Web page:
174. ID3 would never be used in a deployment setting, but it will serve to illustrate a number of classification concepts.↩︎

  175. Classical performance evaluation metrics can easily be fooled; if out of two classes one of the instances is only represented in 0.01% of the instances, predicting the non-rare class will yield correct predictions roughly 99.99% of the time, missing the point of the exercise altogether.↩︎

  176. The relative small size of the dataset should give data analysts pause for thought, at the very least.↩︎

  177. Is it possible to look at Figure 11.23 without assigning labels or trying to understand what type of customers were likely to be young and have medium income? Older and wealthier?↩︎

  178. The order in which the data is presented can play a role, as can starting configurations.↩︎

  179. To the point that the standard joke is that “it’s not necessary to be a gardener to become a data analyst, but it helps”.↩︎

  180. Note that the iris dataset has started being phased out in favour of the penguin dataset [233], for reasons that do not solely have to do with its overuse (hint: take a look at the name of the journal that published Fisher’s paper).↩︎

  181. This threshold is difficult to establish exactly, however.↩︎

  182. We could argue that the data was simply not representative – using a training set with redheads would yield a rule that would make better predictions. But “over-reporting/overconfidence” (which manifest themselves with the use of significant digits) is also part of the problem.↩︎

  183. “It’s the best data we have!” does not mean that it is the right data, or even good data.↩︎

  184. For instance, can we use a model that predicts whether a borrower will default on a mortgage or not to also predict whether a borrower will default on a car loan or not? The problem is compounded by the fact that there might be some link between mortgage defaults and car loan defaults, but the original model does not necessarily takes this into account.↩︎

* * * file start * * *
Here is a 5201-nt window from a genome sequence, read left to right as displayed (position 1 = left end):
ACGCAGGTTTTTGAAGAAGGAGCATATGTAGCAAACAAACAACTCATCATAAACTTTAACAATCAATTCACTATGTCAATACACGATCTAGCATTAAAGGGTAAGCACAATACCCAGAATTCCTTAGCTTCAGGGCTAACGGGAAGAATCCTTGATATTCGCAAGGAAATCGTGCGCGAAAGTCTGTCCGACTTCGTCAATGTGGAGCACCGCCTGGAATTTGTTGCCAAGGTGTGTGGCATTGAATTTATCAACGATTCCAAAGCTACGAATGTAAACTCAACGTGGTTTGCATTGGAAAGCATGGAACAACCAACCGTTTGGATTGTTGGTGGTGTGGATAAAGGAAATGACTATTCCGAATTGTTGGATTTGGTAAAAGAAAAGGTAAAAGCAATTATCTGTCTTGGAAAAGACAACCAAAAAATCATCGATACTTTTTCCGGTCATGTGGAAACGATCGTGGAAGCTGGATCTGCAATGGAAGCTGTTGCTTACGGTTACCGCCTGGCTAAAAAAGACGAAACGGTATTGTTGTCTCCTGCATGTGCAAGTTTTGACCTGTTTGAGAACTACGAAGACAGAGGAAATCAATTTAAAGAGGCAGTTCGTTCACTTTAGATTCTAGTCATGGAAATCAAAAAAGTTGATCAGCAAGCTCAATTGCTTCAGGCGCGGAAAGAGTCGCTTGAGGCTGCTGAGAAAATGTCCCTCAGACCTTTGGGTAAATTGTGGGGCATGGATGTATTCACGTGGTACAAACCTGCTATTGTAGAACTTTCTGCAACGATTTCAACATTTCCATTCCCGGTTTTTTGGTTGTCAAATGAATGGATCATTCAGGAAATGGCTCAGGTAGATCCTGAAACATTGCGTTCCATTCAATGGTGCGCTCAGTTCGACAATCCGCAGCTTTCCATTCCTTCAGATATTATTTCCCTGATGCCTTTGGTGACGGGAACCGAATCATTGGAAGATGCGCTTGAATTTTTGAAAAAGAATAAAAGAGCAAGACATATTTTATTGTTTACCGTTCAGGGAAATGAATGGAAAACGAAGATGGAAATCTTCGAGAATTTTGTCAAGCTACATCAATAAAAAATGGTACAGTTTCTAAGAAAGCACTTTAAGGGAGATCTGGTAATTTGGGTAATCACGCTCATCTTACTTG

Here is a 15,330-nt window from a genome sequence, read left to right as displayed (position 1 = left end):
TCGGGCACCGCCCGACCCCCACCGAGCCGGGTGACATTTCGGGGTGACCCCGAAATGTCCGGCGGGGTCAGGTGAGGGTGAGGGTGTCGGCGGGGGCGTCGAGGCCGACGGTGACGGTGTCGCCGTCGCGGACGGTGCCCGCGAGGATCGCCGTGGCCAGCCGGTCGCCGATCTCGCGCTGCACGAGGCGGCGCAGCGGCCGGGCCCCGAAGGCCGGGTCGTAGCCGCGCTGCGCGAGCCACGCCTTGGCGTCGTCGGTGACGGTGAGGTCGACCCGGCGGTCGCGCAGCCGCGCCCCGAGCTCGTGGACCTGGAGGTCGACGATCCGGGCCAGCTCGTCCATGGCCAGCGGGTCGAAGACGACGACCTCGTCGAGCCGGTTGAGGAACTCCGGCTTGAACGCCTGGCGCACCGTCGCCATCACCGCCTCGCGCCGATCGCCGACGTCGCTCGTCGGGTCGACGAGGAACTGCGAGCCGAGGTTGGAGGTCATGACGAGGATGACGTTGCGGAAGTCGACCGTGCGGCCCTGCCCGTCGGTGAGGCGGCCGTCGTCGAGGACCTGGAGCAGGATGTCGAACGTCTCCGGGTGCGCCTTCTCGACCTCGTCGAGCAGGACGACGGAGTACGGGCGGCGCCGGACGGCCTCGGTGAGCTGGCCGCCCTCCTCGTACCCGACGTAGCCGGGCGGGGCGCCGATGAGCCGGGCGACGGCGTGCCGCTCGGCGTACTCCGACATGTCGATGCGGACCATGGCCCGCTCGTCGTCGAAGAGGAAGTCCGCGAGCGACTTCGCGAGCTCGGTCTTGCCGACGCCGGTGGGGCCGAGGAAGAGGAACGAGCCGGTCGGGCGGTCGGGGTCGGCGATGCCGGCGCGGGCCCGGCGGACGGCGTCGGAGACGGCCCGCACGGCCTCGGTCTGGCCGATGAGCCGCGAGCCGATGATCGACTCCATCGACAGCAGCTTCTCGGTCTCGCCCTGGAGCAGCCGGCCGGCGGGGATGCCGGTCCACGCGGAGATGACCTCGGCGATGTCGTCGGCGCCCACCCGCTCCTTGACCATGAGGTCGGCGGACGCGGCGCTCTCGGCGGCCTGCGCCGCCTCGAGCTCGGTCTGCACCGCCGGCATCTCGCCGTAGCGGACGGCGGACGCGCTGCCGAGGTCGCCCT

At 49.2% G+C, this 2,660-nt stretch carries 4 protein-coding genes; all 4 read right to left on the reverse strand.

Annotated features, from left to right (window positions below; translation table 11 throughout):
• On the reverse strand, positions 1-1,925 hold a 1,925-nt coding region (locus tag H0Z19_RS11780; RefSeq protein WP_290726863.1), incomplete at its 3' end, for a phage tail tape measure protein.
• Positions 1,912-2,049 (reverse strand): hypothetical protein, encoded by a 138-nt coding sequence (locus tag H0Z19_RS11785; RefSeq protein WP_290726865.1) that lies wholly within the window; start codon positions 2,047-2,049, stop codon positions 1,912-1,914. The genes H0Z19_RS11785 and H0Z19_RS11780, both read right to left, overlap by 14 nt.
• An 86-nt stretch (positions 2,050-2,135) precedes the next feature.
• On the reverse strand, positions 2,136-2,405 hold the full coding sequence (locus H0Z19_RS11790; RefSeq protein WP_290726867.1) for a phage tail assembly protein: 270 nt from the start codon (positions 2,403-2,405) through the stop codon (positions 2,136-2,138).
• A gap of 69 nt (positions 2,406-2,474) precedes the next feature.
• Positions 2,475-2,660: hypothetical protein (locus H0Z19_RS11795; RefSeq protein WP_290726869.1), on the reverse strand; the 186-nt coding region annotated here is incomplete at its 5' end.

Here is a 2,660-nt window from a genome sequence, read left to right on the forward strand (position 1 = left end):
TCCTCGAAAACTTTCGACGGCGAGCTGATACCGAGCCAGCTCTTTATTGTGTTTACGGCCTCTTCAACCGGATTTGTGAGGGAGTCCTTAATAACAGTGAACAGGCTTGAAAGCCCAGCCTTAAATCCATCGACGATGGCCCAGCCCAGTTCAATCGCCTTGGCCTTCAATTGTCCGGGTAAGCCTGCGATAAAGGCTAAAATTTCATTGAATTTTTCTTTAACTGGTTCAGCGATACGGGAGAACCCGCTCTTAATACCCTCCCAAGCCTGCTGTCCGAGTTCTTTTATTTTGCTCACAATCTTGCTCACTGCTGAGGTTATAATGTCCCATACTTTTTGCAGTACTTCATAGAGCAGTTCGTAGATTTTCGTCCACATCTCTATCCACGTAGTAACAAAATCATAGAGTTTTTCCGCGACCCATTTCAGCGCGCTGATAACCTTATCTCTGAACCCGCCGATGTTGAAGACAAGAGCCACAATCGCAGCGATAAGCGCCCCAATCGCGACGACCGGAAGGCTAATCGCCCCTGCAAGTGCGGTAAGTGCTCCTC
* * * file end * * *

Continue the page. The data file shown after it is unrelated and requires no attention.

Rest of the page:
185. The package is called rpart, the function… also rpart().↩︎

  186. There are other types, such as semi-supervised or reinforcement learning, but these are topics for future modules.↩︎

  187. The response variable \(\mathbf{Y}\) that was segregated away from \(\mathbf{X}\) in the supervised learning case could now be one of the variables in \(\mathbf{X}\).↩︎

  188. Why?↩︎

  189. In particular, if \(\widehat{Y}=f(\vec{X})\), then \(\widehat{Y}\approx Y=f(\vec{X})+\varepsilon\)).↩︎

  190. The proportion must be large enough to bring the variance down.↩︎

  191. In this context, “parametric” means that assumptions are made about the form of the regression function \(f\); “non-parametric” means that no such assumptions are made.↩︎

  192. We will revisit this concept at a later stage.↩︎

  193. In reality, machine learning is simply applied optimization; the proof of this important result is outside the scope of this document (but see [220], [239] for details).↩︎

  194. Failure to do so means that the model can at best be used to describe the training dataset (which might still be a valuable contribution).↩︎

  195. Although it would be surprising if the performance on the test data performance is any good if the performance on the training data is middling. We shall see at a later stage that the training/testing paradigm can also help with problems related to overfitting.↩︎

  196. New test observations may end up assuming the same values as some of the training observations, but that is an accident of sampling or due to the reality of the scenario under consideration.↩︎

  197. Note that \(\mathbf{X}^{\!\top}\mathbf{X}\) is a \(p\times p\) matrix, which makes the inversion relatively easy to compute even when \(n\) is large.↩︎